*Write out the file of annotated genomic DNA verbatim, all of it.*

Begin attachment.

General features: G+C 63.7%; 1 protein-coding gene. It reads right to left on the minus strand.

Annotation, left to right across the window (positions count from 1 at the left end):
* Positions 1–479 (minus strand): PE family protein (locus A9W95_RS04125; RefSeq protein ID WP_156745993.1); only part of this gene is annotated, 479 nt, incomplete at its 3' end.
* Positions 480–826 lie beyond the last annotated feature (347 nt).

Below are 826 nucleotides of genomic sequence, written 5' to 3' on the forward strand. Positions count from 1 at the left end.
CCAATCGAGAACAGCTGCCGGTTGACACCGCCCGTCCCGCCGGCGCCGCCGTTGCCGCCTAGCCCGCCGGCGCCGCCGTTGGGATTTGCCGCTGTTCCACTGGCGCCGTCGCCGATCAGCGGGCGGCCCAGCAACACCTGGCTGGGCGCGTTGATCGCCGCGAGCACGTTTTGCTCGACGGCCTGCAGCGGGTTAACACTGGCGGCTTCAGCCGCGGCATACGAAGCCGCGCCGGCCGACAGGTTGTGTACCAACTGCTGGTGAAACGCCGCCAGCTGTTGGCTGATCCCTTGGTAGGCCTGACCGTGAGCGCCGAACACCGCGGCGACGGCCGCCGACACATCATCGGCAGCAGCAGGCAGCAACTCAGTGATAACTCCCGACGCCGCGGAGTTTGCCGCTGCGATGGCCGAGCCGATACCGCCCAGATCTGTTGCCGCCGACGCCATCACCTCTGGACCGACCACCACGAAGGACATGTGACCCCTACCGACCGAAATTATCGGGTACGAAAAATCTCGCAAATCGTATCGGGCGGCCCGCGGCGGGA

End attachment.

General features: G+C 63.7%; 1 protein-coding gene. It reads right to left on the minus strand.

Annotation, left to right across the window (positions count from 1 at the left end):
* Positions 1–479 (minus strand): PE family protein (locus A9W95_RS04125; RefSeq protein ID WP_156745993.1); only part of this gene is annotated, 479 nt, incomplete at its 3' end.
* Positions 480–826 lie beyond the last annotated feature (347 nt).

Below are 826 nucleotides of genomic sequence, written 5' to 3' on the forward strand. Positions count from 1 at the left end.
CCAATCGAGAACAGCTGCCGGTTGACACCGCCCGTCCCGCCGGCGCCGCCGTTGCCGCCTAGCCCGCCGGCGCCGCCGTTGGGATTTGCCGCTGTTCCACTGGCGCCGTCGCCGATCAGCGGGCGGCCCAGCAACACCTGGCTGGGCGCGTTGATCGCCGCGAGCACGTTTTGCTCGACGGCCTGCAGCGGGTTAACACTGGCGGCTTCAGCCGCGGCATACGAAGCCGCGCCGGCCGACAGGTTGTGTACCAACTGCTGGTGAAACGCCGCCAGCTGTTGGCTGATCCCTTGGTAGGCCTGACCGTGAGCGCCGAACACCGCGGCGACGGCCGCCGACACATCATCGGCAGCAGCAGGCAGCAACTCAGTGATAACTCCCGACGCCGCGGAGTTTGCCGCTGCGATGGCCGAGCCGATACCGCCCAGATCTGTTGCCGCCGACGCCATCACCTCTGGACCGACCACCACGAAGGACATGTGACCCCTACCGACCGAAATTATCGGGTACGAAAAATCTCGCAAATCGTATCGGGCGGCCCGCGGCGGGA